Arms export laws

When exporting technology and military equipment from the EU, the exporter has to apply for an arms export license with the national government. Under the Common Position, EU countries are obligated to check the application against 8 ethical criterial. Some third States have aligned themselves with the Common Position, namely Bosnia and Herzegovina, Canada, Croatia, the former Yugoslav Republic of Macedonia, Iceland, Montenegro and Norway.

The EU Common Position for the export of military equipment and technology reads as follows:

1) EU Member States will not issue export licences which contravene with their international commitments of Member states, such as sanctions decided by the UN Security Council or the European Union, agreements on non proliferation or other subjects made by the Member State itself.  Furthermore an export license should be refused if approval would be inconsistent with, inter alia: the international obligations of Member States under the Nuclear Non-Proliferation Treaty, the Biological and Toxic Weapons Convention and the Chemical Weapons Convention.

2) EU Member States will not issue export licences if the country of final destination is violating human rights and fundamental freedoms or if there is a clear risk that such weapons could be used for internal repression.

3) EU Member States will not issue export licences if the internal situation in the country of final destination is characterised by tension or armed conflicts if such export could provoke or prolong armed conflicts or aggravate existing tensions or conflicts.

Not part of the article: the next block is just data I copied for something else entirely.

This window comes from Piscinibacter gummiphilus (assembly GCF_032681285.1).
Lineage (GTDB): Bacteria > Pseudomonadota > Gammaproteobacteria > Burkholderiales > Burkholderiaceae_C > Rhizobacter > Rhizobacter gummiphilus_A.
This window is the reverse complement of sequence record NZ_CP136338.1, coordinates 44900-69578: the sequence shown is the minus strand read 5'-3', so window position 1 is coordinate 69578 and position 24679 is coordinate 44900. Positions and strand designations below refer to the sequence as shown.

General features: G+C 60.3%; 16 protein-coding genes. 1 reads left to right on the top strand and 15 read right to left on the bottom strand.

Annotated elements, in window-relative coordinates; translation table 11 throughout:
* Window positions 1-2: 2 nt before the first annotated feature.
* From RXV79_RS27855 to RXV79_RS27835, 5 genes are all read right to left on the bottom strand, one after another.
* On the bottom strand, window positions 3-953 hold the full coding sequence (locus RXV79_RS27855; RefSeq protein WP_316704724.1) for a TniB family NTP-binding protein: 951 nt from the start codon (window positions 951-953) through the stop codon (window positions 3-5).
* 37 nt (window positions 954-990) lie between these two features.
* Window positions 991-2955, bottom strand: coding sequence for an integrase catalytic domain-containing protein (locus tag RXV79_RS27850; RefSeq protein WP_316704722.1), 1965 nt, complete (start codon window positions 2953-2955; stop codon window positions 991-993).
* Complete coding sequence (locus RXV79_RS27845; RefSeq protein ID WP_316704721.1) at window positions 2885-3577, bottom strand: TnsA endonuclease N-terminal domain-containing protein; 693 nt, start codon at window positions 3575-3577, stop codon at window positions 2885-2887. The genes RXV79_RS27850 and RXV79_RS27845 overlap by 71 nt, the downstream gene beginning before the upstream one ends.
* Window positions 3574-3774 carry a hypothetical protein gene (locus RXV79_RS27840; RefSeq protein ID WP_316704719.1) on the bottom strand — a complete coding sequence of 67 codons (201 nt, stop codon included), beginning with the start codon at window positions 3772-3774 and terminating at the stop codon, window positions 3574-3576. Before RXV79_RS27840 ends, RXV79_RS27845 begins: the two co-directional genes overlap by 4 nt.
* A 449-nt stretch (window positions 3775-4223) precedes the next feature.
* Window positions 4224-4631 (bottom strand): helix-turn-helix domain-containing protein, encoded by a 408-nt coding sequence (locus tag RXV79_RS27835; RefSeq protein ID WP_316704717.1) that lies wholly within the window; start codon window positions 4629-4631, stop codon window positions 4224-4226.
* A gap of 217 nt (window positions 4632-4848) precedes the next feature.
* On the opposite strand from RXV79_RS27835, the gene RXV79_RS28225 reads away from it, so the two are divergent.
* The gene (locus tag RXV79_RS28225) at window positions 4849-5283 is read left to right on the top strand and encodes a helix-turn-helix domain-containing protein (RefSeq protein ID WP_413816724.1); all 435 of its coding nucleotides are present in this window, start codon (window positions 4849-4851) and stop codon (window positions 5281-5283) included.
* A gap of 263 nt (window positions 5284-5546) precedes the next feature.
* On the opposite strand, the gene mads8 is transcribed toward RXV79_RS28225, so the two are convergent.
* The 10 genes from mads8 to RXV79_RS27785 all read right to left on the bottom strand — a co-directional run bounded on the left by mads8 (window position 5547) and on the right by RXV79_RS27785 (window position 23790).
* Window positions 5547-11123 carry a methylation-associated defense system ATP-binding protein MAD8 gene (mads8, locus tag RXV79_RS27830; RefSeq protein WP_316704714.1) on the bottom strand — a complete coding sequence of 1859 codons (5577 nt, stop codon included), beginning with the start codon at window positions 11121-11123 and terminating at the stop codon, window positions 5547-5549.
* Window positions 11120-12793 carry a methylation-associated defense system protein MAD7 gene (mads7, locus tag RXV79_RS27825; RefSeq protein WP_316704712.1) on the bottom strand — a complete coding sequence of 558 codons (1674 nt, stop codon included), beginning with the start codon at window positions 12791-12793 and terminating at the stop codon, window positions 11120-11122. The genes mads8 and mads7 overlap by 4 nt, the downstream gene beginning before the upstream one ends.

4) EU Member States will not issue export licences if there is a clear risk that the intended recipient would use the proposed export aggressively against another country or to assert by force a territorial claim.

5) When considering an application for an export licence, EU Member States will take into account their national security and that of other Member States or other allied countries.

6) When considering an application for an export licence, EU Member States will take into account the behaviour of the buyer country with regard to the international community, and especially its attitude to terrorism, the nature of its alliances and respect for international law

7) EU Member States will not issue export licences if there is a risk that the equipment will be diverted within the buyer country or re-exported under undesirable conditions.

8 When considering an application for an export licence, EU Member States will take into account whether the proposed export would seriously hinder sustainable development of the recipient country. They will consider in this context the recipient country’s relative levels of military and social expenditure and any EU or bilateral aid.

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